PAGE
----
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durden_tyler
01-26-2009, 08:05 PM
After a wild and wooly, up and down year, the season has ended for the San Miguel Beermen in the PBA All-Filipino Conferece after losing to the loaded Talk N' Text Tropang Texters in six games. Who takes the blame and who should get the axe. Who impressed and who should stay. Who deserves to be in the team and be retained. Here's a quick look on how the key players performed this year and if they should stay or be cut, traded, or benched for the next conference:

POINT GUARDS

Olsen Racela - Much has been said about Olsen's capability to lead and even be moved to a more prominent role in the coaching staff of the Beermen. That time is now and it's best for him and the team for Olsen to retire. However, there is too much of pride for players to do so and i don't think he can easily walk away from the game especially after a rather bad performance against TNT. If he decides to make another run at it, one conference should be enough and should be in limited minutes (around 10). Retiring (Or suggesting, forcing him to) will just mean that the management has gained enough confidence to fully trust the young guys.

Why retire now? While Olsen showed flashes of brilliance this year (Elims vs. AIR 21: 15 poiints, 9 assists in 34 minutes|Elims vs. GINS: 18 points, 6 assists in 24 minutes) there are a few signs that the point guard's play is now going down especially in the Talk N Text series. He failed to crack double digits scoring and shot 9 of 30 from the field. Moreover, he struggled mightily against Jimmy Alapag.

In the long run, offensively, he can still be effective. However, it is on defense that he will be a weakness. Pass the torch, it's time.

Bon Bon Custodio - There is no player in the SMB line-up that was both much-maligned and much-praised this conference. That is what you basically get with a rookie and a player like Bon Bon. In the eliminations, he scored 20 points on 8 of 12 shooting against Alaska; Then in a game vs Rain or Shine, he dished out 10 assists. He can hit the three albeit inconsistenlty (12 of 47 for the season, or just above 25 per cent); and gets in the passing lanes at times although he still needs to work harder defensively (6 steals once, and 4 takeways thrice for the season)

The surprise of the draft has lots of things left to be desired but the potential of being an above average contributor is there, and pushing it a bit, even to superstar level. With rookies, you take the good with the bad. With Bon Bon, you just hope he matures faster and improves the basics further so as to become an effective player in this league. With the way he was given minutes and responsibilities, that could come sooner than later. There could be deals available out there, but in the end, his rookie contract will be cheaper than most and

Jonas Villanueva - With all the changes in the line-up and all the marquee players arriving at the SMB camp, he was the odd man out in the rotation. But when the going gets tough (injuries) he had to be called upon and he, in some ways, delivered. Not bad for a third-string point guard (even fourth, if you are counting Bon Bon as a PG). His minutes during the eliminations had been sporadic; he scored in double digits four times, but scored 5 points or lower 11 times. As court general, he doled out 6 or more helpers five times and did not fail to register at least 1 assist but one time all throughout the season.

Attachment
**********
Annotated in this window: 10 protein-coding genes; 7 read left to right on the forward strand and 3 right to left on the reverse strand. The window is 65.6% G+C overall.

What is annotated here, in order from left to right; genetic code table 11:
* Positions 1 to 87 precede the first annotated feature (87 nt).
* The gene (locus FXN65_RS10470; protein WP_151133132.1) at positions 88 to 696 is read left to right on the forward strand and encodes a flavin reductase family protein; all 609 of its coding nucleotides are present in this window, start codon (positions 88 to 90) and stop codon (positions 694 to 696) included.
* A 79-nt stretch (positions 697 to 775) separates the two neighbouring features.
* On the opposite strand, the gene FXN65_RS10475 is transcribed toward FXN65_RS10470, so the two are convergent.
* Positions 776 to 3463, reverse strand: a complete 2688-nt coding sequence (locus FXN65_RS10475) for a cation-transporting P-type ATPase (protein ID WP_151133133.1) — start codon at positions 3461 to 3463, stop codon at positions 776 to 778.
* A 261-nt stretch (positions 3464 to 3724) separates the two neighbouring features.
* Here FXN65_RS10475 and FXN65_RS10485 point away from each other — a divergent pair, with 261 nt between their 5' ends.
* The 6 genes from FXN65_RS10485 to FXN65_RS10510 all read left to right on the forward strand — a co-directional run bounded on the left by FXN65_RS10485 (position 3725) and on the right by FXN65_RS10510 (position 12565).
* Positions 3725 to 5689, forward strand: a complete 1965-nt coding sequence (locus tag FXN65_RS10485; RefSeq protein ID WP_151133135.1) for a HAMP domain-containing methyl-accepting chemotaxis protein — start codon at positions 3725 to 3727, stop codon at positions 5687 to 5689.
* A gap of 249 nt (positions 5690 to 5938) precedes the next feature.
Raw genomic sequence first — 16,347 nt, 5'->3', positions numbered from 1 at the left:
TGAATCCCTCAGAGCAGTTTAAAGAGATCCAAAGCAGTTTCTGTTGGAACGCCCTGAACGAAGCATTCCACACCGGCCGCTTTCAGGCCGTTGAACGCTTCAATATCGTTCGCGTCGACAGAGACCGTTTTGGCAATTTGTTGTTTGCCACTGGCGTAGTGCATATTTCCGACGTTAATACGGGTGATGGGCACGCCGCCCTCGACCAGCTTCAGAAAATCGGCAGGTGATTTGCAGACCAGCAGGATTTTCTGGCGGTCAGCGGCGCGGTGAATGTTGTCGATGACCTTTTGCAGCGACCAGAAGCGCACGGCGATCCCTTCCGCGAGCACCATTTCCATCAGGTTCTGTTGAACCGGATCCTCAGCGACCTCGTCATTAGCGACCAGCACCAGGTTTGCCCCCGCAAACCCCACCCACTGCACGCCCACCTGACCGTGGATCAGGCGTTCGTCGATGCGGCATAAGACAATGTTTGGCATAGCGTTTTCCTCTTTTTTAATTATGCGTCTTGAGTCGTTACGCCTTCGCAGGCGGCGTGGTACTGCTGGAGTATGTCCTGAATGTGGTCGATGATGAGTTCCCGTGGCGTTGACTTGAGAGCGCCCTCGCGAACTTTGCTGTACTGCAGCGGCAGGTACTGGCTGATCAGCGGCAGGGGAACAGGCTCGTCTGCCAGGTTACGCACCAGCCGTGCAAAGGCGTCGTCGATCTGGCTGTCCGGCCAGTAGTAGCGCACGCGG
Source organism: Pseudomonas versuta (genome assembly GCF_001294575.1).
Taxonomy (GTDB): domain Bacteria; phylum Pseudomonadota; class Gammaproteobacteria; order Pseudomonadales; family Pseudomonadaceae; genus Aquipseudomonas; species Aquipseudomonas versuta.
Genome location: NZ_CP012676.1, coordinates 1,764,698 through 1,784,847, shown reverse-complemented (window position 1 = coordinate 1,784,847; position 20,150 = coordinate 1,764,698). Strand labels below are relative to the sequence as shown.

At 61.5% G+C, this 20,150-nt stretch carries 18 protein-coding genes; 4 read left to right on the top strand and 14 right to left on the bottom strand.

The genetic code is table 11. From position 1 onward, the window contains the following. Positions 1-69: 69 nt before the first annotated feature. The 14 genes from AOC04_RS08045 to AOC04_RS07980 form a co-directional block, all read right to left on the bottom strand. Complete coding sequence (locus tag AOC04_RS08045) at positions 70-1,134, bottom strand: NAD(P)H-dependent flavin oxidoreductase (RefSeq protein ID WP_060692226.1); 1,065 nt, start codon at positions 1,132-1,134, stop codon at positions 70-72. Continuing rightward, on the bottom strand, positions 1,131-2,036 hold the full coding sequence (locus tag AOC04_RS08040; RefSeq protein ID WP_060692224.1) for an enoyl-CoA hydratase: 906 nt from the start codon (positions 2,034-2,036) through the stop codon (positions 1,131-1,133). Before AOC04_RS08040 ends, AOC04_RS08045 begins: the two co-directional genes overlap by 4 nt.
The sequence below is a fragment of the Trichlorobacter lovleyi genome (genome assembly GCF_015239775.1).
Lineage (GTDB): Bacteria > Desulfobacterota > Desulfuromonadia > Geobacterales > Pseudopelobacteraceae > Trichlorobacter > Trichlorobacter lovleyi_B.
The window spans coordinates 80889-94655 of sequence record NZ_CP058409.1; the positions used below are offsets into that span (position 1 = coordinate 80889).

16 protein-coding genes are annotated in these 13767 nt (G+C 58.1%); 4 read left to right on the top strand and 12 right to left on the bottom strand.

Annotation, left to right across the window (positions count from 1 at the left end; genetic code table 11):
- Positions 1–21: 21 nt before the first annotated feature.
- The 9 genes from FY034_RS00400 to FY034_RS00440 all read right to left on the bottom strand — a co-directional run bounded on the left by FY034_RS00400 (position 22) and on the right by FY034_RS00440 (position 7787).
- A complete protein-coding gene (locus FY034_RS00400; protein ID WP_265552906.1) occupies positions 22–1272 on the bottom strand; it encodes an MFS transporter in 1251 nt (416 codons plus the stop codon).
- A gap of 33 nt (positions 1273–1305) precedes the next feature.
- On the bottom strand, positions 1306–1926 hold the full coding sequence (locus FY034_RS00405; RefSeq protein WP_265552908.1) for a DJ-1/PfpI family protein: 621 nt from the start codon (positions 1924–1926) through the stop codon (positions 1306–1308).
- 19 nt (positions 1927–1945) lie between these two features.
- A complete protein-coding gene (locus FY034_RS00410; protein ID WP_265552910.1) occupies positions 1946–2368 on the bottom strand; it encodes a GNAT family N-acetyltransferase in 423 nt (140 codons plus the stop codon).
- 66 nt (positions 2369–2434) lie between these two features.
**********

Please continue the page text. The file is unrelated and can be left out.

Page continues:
However, during the Talk N Text series (and last game vs. Ginebra) Jonas, in a sense, was a revelation when given consistent minutes (and responsibility). Against Ginebra, when Olsen was thrown out, he logged in just 14 minutes but scored 7 points on 3 of 4 shooting from the field. Against TNT in game one (still without Olsen), he scored 5 points but had 8 assists in 25 minutes. In game two and five, both wins, he averaged 9 points and 4.5 assists in 23.5 minutes. And even in the last three losses, he scored at least 7 points and at least 2 assists per outing.

Which leaves us to...

Mike Cortez - Up until this point i still can not understand the trade to Alaska (LA Tenorio mainly). While at first glance, Cortez could be the better defensive player (the idea was that LA was a lot smaller and Cortez bigger and bulkier) the latter is just not that efficient offensively. While it is difficult to evaluate an oft-injured player, his style of game does not fit SMB's run and gun attack at all. In four games before he got hurt, he never cracked double digit scoring (conference high is 8 points against his former team) and was scoreless in his last two outings (0/6 vs. ROS, 0/5 vs TNT). Again, there is not much use in analyzing small-sized samples especially because of injuries. But why risk with players that are often injured? And why risk waiting on them when at first they don't even fit the system? There will be no takes for Cortez in trades obviously, but the first step is not including him in the long term plan for the sake of the team and the development of other players in his position.

Froilan Baguion - No need for numbers here. But as a third-string point, he can be servicable on spotty minutes.

In an ideal world, Olsen retires and Cortez is traded which brings San Miguel's point depth down to 3 players. Is Villanueva ready to take over as a starting point guard? Is Custodio ready for heavy minutes at the point? i do like to believe so. SMB won't get a quality starting point guard via trade or free agency and the best way is to continue to develop this pair of point guards.

NEXT UP: WINGMEN

The_Big_Cat
01-26-2009, 08:11 PM